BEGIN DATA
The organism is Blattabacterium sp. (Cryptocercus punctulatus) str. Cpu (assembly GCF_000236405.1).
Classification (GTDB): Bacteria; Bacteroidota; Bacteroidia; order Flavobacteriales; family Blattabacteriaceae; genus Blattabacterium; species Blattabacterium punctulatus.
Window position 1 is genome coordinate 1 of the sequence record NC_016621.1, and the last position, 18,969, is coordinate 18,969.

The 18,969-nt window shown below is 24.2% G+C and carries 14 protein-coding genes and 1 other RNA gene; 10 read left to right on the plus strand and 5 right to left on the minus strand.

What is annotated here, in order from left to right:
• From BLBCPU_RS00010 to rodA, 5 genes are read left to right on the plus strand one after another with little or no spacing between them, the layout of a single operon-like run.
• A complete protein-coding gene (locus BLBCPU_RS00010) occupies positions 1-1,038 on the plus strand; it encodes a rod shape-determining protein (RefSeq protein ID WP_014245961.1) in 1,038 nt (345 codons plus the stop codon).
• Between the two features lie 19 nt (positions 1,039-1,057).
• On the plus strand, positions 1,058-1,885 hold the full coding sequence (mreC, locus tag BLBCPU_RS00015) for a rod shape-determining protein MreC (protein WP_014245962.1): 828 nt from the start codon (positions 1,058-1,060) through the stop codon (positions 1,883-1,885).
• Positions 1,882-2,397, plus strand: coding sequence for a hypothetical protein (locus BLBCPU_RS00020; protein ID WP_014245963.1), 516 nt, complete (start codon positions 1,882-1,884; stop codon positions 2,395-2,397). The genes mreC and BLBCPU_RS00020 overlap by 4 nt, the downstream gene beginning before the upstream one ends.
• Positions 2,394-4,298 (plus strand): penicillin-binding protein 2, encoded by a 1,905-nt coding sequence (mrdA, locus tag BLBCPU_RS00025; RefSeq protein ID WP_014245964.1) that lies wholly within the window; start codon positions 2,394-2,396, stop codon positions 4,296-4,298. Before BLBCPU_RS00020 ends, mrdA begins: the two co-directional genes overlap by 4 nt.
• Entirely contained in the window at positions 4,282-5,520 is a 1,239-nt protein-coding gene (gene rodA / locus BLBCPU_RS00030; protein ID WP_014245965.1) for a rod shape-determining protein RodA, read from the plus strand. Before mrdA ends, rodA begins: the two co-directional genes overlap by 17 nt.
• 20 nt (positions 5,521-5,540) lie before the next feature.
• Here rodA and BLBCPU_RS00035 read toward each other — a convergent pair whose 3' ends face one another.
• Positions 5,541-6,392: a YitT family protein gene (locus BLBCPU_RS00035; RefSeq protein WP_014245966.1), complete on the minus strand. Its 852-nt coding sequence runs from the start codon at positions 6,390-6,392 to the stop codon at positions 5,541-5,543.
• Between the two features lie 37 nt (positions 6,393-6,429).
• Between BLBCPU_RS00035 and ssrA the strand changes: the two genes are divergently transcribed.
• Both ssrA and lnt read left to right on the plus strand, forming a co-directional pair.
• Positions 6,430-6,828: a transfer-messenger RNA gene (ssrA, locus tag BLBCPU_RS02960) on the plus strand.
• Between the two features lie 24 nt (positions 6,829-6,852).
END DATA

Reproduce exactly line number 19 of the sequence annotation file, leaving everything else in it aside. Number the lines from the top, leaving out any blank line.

• Positions 6,430-6,828: a transfer-messenger RNA gene (ssrA, locus tag BLBCPU_RS02960) on the plus strand.